A new study published in the July 11 issue of the Journal of Neuroscience details the development of the first mouse model engineered to carry the most common mutation in Usher syndrome III causative gene (Clarin-1) in North America. Further, the research team from Case Western Reserve University School of Medicine used this new model to understand why mutation in Clarin-1 leads to hearing loss.
Usher Syndrome is an incurable genetic disease and it is the most common cause of the dual sensory deficits of deafness and blindness. It affects an estimated 50,000 Americans and many more worldwide. Clinically it is subdivided into types I-III based on the degree of deafness and the presence of balance disorder and each type is associated with distinct genes. While the progression of the disease is different with each type, all patients ultimately arrive at the same consequence. The focus of this study is Usher type III. More than a dozen genetic mutations are associated with Usher III, with 'N48K' mutation in Clarin-1 being the most prevalent mutation in Usher III patients in North America. Since N48K mutation originated in Europe, results of this study will be of significance to a subset of Usher III patients in Europe as well.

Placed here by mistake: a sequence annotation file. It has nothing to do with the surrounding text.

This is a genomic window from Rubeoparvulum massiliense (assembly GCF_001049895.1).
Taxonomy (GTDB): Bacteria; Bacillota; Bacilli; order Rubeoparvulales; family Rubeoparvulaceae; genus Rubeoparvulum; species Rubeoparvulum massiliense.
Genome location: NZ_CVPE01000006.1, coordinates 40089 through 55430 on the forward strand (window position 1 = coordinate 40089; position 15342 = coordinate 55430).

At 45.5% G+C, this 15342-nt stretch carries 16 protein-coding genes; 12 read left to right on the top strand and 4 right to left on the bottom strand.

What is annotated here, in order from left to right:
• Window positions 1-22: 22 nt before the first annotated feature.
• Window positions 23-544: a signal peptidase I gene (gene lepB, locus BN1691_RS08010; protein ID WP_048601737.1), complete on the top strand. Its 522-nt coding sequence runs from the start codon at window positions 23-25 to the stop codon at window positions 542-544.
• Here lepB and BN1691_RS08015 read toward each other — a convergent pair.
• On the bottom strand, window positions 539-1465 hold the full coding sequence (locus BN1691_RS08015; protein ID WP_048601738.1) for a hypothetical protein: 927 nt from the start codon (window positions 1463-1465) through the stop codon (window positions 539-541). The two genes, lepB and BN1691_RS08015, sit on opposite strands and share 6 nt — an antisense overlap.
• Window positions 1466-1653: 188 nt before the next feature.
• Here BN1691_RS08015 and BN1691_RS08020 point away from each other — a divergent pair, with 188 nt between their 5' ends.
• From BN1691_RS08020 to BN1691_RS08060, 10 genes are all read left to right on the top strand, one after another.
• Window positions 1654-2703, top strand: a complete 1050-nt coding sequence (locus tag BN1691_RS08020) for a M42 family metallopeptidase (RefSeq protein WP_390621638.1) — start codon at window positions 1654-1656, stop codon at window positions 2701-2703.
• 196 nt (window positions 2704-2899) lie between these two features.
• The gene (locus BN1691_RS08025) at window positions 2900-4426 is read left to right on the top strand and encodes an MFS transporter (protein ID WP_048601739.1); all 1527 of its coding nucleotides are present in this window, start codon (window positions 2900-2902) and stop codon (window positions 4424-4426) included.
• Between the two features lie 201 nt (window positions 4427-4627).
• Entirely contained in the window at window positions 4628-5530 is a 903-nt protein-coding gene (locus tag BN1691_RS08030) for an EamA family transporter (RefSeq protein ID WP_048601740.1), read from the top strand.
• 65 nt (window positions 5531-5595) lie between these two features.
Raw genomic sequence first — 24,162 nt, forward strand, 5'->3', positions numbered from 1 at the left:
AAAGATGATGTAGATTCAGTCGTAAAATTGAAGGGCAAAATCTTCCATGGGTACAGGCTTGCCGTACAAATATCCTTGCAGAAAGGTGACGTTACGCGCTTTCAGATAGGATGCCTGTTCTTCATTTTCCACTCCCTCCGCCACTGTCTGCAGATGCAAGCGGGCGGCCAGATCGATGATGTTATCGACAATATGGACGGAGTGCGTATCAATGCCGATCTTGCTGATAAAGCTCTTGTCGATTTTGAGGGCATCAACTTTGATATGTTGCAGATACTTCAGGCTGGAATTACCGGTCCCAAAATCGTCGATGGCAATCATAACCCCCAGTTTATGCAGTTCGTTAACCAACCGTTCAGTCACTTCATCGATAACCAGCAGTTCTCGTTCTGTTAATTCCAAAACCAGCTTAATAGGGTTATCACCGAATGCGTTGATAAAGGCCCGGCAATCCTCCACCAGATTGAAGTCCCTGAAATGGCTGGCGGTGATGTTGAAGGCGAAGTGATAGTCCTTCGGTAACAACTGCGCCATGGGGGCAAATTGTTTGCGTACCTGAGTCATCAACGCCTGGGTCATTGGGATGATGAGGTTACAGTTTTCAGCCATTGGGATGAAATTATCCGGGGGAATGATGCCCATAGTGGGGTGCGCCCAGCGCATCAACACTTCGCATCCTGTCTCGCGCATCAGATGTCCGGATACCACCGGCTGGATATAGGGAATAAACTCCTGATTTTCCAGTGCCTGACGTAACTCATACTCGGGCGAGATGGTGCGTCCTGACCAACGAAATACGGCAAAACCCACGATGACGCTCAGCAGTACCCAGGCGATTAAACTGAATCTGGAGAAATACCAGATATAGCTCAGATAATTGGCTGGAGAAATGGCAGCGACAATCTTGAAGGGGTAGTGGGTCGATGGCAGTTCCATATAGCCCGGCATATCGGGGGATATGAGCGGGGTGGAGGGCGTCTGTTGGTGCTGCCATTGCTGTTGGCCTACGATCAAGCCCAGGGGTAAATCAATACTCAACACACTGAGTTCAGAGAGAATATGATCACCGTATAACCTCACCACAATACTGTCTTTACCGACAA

"With the prospective of designing and exploring therapies for Usher III patients with N48K mutation, this is a significant preclinical finding," says Kumar Alagramam, PhD, associate professor of otolaryngology head & neck surgery, genetics, and neurosciences and senior author of the manuscript. "This key understanding of how deafness occurs in Usher III is based on three years of collaborative work."